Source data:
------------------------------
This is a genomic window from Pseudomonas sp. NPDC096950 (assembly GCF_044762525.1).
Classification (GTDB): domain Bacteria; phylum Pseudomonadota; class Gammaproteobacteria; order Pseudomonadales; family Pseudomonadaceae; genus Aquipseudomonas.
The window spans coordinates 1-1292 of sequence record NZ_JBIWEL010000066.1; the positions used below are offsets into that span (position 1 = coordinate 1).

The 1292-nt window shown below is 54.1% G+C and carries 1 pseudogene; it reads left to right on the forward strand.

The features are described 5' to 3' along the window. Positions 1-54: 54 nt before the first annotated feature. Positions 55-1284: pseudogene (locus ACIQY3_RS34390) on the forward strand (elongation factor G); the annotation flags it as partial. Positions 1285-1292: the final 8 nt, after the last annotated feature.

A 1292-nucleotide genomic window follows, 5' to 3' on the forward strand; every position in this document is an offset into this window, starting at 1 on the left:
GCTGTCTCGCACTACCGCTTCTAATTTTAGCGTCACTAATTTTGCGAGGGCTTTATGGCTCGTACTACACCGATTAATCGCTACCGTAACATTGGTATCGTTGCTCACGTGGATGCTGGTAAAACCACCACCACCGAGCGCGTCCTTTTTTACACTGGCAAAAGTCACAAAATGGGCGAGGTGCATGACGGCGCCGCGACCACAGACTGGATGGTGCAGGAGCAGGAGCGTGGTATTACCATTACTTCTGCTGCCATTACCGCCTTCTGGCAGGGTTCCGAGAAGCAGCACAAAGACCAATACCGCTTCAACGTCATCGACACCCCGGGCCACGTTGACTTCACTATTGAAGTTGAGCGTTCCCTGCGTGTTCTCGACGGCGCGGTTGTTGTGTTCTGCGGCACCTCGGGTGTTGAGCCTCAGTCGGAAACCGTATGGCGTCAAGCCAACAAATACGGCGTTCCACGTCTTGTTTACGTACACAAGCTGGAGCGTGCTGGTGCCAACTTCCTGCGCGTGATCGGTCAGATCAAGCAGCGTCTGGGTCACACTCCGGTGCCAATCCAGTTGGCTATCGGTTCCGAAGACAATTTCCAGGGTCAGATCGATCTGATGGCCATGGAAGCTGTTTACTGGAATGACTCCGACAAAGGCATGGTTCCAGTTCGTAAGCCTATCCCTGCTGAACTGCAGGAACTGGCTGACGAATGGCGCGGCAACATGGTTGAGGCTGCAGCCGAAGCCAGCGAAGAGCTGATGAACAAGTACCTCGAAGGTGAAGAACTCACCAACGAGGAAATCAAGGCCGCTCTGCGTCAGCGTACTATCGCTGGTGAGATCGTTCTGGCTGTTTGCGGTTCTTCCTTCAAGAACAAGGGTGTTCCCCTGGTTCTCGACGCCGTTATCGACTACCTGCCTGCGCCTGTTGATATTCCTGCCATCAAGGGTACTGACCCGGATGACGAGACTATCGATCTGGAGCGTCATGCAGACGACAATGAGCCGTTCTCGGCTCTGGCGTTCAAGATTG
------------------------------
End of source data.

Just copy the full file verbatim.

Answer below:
This is a genomic window from Pseudomonas sp. NPDC096950 (assembly GCF_044762525.1).
Classification (GTDB): domain Bacteria; phylum Pseudomonadota; class Gammaproteobacteria; order Pseudomonadales; family Pseudomonadaceae; genus Aquipseudomonas.
The window spans coordinates 1-1292 of sequence record NZ_JBIWEL010000066.1; the positions used below are offsets into that span (position 1 = coordinate 1).

The 1292-nt window shown below is 54.1% G+C and carries 1 pseudogene; it reads left to right on the forward strand.

The features are described 5' to 3' along the window. Positions 1-54: 54 nt before the first annotated feature. Positions 55-1284: pseudogene (locus ACIQY3_RS34390) on the forward strand (elongation factor G); the annotation flags it as partial. Positions 1285-1292: the final 8 nt, after the last annotated feature.

A 1292-nucleotide genomic window follows, 5' to 3' on the forward strand; every position in this document is an offset into this window, starting at 1 on the left:
GCTGTCTCGCACTACCGCTTCTAATTTTAGCGTCACTAATTTTGCGAGGGCTTTATGGCTCGTACTACACCGATTAATCGCTACCGTAACATTGGTATCGTTGCTCACGTGGATGCTGGTAAAACCACCACCACCGAGCGCGTCCTTTTTTACACTGGCAAAAGTCACAAAATGGGCGAGGTGCATGACGGCGCCGCGACCACAGACTGGATGGTGCAGGAGCAGGAGCGTGGTATTACCATTACTTCTGCTGCCATTACCGCCTTCTGGCAGGGTTCCGAGAAGCAGCACAAAGACCAATACCGCTTCAACGTCATCGACACCCCGGGCCACGTTGACTTCACTATTGAAGTTGAGCGTTCCCTGCGTGTTCTCGACGGCGCGGTTGTTGTGTTCTGCGGCACCTCGGGTGTTGAGCCTCAGTCGGAAACCGTATGGCGTCAAGCCAACAAATACGGCGTTCCACGTCTTGTTTACGTACACAAGCTGGAGCGTGCTGGTGCCAACTTCCTGCGCGTGATCGGTCAGATCAAGCAGCGTCTGGGTCACACTCCGGTGCCAATCCAGTTGGCTATCGGTTCCGAAGACAATTTCCAGGGTCAGATCGATCTGATGGCCATGGAAGCTGTTTACTGGAATGACTCCGACAAAGGCATGGTTCCAGTTCGTAAGCCTATCCCTGCTGAACTGCAGGAACTGGCTGACGAATGGCGCGGCAACATGGTTGAGGCTGCAGCCGAAGCCAGCGAAGAGCTGATGAACAAGTACCTCGAAGGTGAAGAACTCACCAACGAGGAAATCAAGGCCGCTCTGCGTCAGCGTACTATCGCTGGTGAGATCGTTCTGGCTGTTTGCGGTTCTTCCTTCAAGAACAAGGGTGTTCCCCTGGTTCTCGACGCCGTTATCGACTACCTGCCTGCGCCTGTTGATATTCCTGCCATCAAGGGTACTGACCCGGATGACGAGACTATCGATCTGGAGCGTCATGCAGACGACAATGAGCCGTTCTCGGCTCTGGCGTTCAAGATTG